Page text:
How Women Professionals and Business Owners Pivoted?
April 16, 2021 | Inspiration
The word “pivot” has been used repeatedly in the past year—and with good reason. During the early days of the COVID-19 pandemic, unemployment rates hovered around 10.5% and millions were either furloughed or permanently laid off. Unsurprisingly, women were the hardest hit—CNBC reported that women lost more than 12.1 million jobs due to the coronavirus. Although the effects of job loss have been devastating to women across the U.S., for some, it’s been a catalyst to begin their entrepreneurial journey.
Below are stories from three women on how the events of 2020 transformed their professional lives.
Furloughed to Small Business Owner
Hilaria Kwakumey lost her human relations job in the spring of 2020 and decided there was no better time to follow the dream of starting her own business. Kwakumey opened the Boss Hair Salon, a diverse, full-service hair salon in Frederick, MD.
“The pandemic has been a complete wake-up call for everything I thought I knew,” Kwakumey said in the Boss Hair Salon’s official press release. “The pandemic made me realize that as an entrepreneur, I must be ready and adaptable because anything can happen at any moment – even the most unimaginable things.”
Current Events Inspired Action and New Endeavor
After George Floyd’s death in May and subsequent protests, entrepreneurs looked for ways to assist the Black community and address some of the community’s disparities. For example, Asya Bradley and her friend Donald Hawkins spoke about the most effective ways to deal with systematic racism.
With substantial experience in the fintech industry, Bradley and Hawkins believed they could help solve the problem by addressing the financial stability of the Black community. As mentioned in our past blog, “Black business owners are rejected for funding three times the rate of white-owned businesses due to institutional racism and other lending criteria that are inherently discriminatory in nature.”
Bradley and Hawkins’ research discovered the United States only has 19 Black-owned banks collectively holding about $5 billion in assets. Additionally, Bradley and Hawkins concluded that those banks did not meet the community’s needs, especially with a rise in digital and online banking popularity.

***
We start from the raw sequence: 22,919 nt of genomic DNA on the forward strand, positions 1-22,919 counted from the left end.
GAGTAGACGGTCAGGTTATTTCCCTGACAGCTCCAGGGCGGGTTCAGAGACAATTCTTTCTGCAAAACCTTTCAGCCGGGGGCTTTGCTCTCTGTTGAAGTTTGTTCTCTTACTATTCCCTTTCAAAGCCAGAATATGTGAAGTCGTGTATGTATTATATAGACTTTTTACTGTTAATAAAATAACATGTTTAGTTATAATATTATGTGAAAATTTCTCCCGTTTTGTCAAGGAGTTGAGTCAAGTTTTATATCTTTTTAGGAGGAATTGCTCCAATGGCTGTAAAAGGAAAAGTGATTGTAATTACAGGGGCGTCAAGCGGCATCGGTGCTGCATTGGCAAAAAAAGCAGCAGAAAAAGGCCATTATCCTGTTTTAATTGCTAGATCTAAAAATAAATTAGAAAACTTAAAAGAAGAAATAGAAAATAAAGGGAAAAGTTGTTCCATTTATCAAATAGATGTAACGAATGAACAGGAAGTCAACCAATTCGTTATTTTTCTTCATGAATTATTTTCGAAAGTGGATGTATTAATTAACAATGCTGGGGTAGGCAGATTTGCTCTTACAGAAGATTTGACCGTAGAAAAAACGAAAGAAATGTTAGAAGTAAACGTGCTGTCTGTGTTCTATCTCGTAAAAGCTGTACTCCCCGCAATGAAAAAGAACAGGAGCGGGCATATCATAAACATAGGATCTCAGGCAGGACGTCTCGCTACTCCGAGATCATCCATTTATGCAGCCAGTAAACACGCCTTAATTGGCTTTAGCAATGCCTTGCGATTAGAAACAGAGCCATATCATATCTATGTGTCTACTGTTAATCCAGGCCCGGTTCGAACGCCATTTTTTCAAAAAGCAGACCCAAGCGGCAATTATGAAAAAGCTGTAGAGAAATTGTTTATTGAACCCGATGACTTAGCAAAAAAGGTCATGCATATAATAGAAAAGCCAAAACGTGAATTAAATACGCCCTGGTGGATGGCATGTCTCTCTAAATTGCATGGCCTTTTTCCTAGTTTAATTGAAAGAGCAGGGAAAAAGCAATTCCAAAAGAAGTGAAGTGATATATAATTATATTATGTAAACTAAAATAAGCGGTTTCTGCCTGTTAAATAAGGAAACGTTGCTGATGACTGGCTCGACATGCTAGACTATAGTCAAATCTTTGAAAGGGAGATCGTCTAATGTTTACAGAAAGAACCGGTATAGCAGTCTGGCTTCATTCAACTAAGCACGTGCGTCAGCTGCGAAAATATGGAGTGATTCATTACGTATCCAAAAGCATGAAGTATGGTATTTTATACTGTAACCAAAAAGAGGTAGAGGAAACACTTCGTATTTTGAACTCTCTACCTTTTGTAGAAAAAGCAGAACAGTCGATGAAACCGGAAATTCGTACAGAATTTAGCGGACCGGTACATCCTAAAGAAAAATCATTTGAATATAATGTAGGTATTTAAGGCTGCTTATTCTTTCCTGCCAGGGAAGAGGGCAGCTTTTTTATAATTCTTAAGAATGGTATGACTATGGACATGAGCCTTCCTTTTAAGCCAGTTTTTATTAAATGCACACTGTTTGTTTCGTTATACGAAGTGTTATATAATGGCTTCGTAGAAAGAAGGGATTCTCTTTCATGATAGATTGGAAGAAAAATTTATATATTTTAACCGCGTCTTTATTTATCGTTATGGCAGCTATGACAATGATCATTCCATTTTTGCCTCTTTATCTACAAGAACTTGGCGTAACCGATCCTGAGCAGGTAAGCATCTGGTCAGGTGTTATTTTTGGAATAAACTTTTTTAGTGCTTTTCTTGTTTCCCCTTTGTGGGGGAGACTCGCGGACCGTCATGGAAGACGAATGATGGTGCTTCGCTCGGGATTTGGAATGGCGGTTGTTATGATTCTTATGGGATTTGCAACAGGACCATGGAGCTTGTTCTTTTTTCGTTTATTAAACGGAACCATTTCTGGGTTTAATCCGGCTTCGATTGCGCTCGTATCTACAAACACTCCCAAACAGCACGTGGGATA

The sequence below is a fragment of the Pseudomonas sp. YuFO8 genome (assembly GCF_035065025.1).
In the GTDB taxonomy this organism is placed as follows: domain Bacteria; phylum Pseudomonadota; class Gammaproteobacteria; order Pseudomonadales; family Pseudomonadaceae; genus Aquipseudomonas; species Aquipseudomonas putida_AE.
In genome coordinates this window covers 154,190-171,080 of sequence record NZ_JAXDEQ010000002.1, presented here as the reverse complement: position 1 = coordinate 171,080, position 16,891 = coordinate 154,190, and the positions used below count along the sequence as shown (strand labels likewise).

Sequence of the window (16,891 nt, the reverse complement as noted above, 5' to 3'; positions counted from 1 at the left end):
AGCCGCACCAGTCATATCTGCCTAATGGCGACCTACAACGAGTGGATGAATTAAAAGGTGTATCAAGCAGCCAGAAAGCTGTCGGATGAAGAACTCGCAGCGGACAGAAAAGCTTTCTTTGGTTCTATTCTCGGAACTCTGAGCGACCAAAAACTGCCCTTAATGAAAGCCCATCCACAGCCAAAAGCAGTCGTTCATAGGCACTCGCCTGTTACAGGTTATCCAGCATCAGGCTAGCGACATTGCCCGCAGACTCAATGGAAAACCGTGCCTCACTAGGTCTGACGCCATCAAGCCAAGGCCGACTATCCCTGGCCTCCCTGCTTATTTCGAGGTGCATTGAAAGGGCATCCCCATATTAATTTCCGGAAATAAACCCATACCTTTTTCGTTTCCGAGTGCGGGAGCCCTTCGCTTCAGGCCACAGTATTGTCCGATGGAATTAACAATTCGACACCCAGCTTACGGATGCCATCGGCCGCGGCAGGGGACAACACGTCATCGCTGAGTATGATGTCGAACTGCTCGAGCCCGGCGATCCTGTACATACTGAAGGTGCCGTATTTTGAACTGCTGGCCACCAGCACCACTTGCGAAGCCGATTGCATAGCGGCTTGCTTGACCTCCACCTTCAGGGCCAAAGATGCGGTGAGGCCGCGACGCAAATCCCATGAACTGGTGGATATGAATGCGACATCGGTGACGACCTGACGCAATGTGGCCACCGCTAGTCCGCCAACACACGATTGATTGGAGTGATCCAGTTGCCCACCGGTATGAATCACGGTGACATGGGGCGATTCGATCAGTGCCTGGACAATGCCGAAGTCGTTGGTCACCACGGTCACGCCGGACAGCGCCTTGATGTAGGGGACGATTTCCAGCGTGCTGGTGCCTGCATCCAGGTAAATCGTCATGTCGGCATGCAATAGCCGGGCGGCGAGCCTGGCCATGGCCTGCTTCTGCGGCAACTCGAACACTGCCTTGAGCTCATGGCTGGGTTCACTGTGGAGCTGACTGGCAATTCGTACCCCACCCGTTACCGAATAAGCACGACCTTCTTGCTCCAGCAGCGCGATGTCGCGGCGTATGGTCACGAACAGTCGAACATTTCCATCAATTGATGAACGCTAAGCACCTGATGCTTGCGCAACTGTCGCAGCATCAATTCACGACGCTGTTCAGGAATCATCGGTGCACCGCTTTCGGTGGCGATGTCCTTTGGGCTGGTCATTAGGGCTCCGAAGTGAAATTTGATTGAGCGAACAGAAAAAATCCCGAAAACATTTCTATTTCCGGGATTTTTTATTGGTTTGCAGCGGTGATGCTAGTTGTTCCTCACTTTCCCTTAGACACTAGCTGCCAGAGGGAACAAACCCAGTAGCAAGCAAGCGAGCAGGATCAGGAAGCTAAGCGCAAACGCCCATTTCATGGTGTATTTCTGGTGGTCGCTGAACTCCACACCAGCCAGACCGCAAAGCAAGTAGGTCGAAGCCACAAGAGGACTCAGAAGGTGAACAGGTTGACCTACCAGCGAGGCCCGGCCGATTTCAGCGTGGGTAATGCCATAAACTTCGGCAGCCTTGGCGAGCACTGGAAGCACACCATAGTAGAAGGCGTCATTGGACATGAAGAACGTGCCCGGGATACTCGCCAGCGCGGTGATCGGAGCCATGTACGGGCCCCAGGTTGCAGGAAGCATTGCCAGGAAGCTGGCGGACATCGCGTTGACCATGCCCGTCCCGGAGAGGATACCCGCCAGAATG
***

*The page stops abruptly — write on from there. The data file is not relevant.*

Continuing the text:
In August 2020, Bradley and Hawkins founded First Boulevard. First Boulevard is a fintech startup that aims to address the generational wealth gap for Black Americans. Based in Overland Park, KS, First Boulevard has raised approximately $5M from Barclays, Anthemis, and angel investors, including actress Gabrielle Union and AutoZone CFO Jamere Jackson.
A recent TechCrunch article stated the platform already had 100K people on its waitlist and was expected to launch in the third quarter of 2021.
Pandemic Provided an Opportunity to Reflect on Personal Values
Asya Geller and Talia Friedman had already left their respective full-time jobs when COVID-19 was declared a pandemic in March 2020. After working at the same company for ten years, Geller and Friedman wanted to decide their next career move. Seeking flexibility and more autonomy over their daily schedule, Geller and Friedman agreed that the public health crisis was the right time to start a business. Originally intended to be a side gig, the venture has now blossomed into a full-fledged startup.
Werkzy, based in Los Angeles and Greenwich, CT, is an online marketplace exclusively connecting small businesses and top talent. The platform launched in November 2020 and two weeks later had 20 jobs and 50 prospective employees registered.
“It feels really good,” Geller said to the Washington Post. “Werkzy would never have existed without the past six months. It’s been an odd kind of blessing that we’ve been able to start something we feel really passionate about.”
Thinking About Starting Your Own Business? Here Are Some Resources
Also, below are past blog posts to provide some inspiration and guidance to start your new endeavor.
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